Donegal’s Rory Gallagher not fazed by Kieran McGeeney’s comments

Dublin and Kerry not on manager’s radar ahead of Armagh clash in Ulster

“Armagh are a force now. They will be potential Ulster champions every year,” says Donegal manager Rory Gallagher. Photograph: Cathal Noonan/Inpho.

“Armagh are a force now. They will be potential Ulster champions every year,” says Donegal manager Rory Gallagher. Photograph: Cathal Noonan/Inpho.

 

If it was meant as a declaration of war, Rory Gallagher has refused to take the bait.

Kieran McGeeney raised a few eyebrows last week with his bold assertion that Donegal’s physicality is “not in the same ball park” as Dublin’s and Kerry’s.

The Armagh manager said he could “categorically state” the 2012 All-Ireland champions do not come close to matching the last two Sam Maguire winners in the physicality department.

Whether it was a deliberate ploy or not to send out the message that a young, emerging Armagh side will be no pushovers in the tight confines of the Athletic Grounds on Sunday, his opposite number said he didn’t believe McGeeney was trying to play mind games with Donegal.

“I don’t believe there is any agenda with what Kieran said, I don’t think he meant it that way,” said Gallagher. “I don’t know what the players think, but from my own point of view I certainly didn’t see it as an insult.

“I know Kieran quite well and he prides himself on being honest. He says what he means.

“We aren’t looking at Dublin’s or Kerry’s physicality at this point in time.

“We were only thinking about Tyrone and now Armagh. Other teams are not on our radar.”

Big stage

It’s safe to assume, however, that they’ll be going head-to-head a lot in the next few years now they’re both in charge of counties who will be challenging for silverware every year.

“I can only say that Kieran is not the picture he’s painted and he was involved in a successful Armagh set-up that worked exceptionally hard.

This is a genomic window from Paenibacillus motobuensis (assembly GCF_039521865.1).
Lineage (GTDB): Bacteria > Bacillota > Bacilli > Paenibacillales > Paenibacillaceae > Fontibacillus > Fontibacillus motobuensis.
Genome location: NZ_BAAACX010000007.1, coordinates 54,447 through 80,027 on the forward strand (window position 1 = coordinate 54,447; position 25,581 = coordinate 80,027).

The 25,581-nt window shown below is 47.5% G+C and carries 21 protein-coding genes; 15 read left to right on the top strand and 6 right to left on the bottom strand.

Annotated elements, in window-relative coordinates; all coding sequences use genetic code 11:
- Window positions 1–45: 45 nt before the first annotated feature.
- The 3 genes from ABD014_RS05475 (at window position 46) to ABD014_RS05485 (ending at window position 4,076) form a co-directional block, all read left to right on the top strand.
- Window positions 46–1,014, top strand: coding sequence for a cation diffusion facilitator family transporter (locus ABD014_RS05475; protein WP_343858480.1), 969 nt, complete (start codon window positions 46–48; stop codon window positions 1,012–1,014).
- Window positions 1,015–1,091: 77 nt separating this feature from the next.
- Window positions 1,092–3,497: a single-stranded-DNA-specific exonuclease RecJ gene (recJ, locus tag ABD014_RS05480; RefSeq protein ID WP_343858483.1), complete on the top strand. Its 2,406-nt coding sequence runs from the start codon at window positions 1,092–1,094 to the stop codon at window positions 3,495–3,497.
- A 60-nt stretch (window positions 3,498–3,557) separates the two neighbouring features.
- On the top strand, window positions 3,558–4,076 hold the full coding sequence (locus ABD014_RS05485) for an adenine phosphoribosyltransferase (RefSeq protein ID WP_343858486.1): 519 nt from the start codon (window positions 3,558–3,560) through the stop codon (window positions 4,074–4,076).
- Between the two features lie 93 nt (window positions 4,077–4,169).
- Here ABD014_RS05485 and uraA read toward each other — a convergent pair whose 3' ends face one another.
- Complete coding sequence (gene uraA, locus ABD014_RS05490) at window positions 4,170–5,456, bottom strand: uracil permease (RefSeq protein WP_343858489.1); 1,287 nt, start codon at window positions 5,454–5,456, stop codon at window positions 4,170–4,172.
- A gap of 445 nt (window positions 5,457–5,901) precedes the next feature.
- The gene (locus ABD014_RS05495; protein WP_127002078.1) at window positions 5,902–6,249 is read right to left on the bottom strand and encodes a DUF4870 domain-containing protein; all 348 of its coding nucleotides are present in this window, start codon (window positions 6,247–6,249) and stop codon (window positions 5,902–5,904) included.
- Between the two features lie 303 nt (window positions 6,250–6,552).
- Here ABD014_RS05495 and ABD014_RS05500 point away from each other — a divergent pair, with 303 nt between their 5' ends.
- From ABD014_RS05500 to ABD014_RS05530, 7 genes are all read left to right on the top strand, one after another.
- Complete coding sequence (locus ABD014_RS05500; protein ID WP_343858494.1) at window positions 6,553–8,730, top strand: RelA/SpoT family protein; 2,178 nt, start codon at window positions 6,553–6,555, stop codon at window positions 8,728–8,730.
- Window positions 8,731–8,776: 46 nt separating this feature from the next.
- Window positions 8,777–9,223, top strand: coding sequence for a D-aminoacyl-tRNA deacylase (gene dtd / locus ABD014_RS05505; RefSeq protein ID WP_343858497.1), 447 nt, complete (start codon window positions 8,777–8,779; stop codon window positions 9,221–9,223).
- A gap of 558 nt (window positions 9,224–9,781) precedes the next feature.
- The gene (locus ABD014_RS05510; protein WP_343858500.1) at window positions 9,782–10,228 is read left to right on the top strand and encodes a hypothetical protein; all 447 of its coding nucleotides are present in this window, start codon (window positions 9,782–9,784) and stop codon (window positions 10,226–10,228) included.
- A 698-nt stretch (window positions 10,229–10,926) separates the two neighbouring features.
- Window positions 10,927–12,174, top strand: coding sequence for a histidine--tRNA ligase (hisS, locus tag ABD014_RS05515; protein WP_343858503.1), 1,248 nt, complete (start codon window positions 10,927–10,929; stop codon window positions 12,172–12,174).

“People say they won a lot, but they would probably feel they should have won a lot more. He built a great squad in Kildare and now he’s doing the same with Armagh.

“Armagh are a force now. They will be potential Ulster champions every year.”

Armagh pushed Donegal all the way in last year’s All-Ireland quarter-final, before late points from Michael Murphy and Paddy McBrearty saw the latter edge a one-point victory.

McGeeney has expressed concern that his team will have picked up “bad habits” playing in Division Three this year, but Gallagher says: “There’s no doubt they’d have preferred to be playing at a higher level, but we’re very aware Division Three is not a true reflection of their ability”.

Older Donegal players such as Christy Toye, Eamon McGee, Karl Lacey, Neil Gallagher and Paul Durcan are survivors of the big beatings Armagh inflicted on them in Ulster finals and an All-Ireland semi-final between 2003 and 2006.

Things came full circle for those players later in their careers, and they are now chasing a fourth Ulster in five years with one All-Ireland already safely put away.

Years of mediocrity

“Armagh were the major team in Ulster and Donegal suffered more than anyone because of them,” says Gallagher.

“They were in transition and have rebuilt, and will feel they’re heading back to the top, but we’re quite happy for others to determine where we are in the cycle of things.

“We are quite happy with what we’re seeing from the lads every night.”

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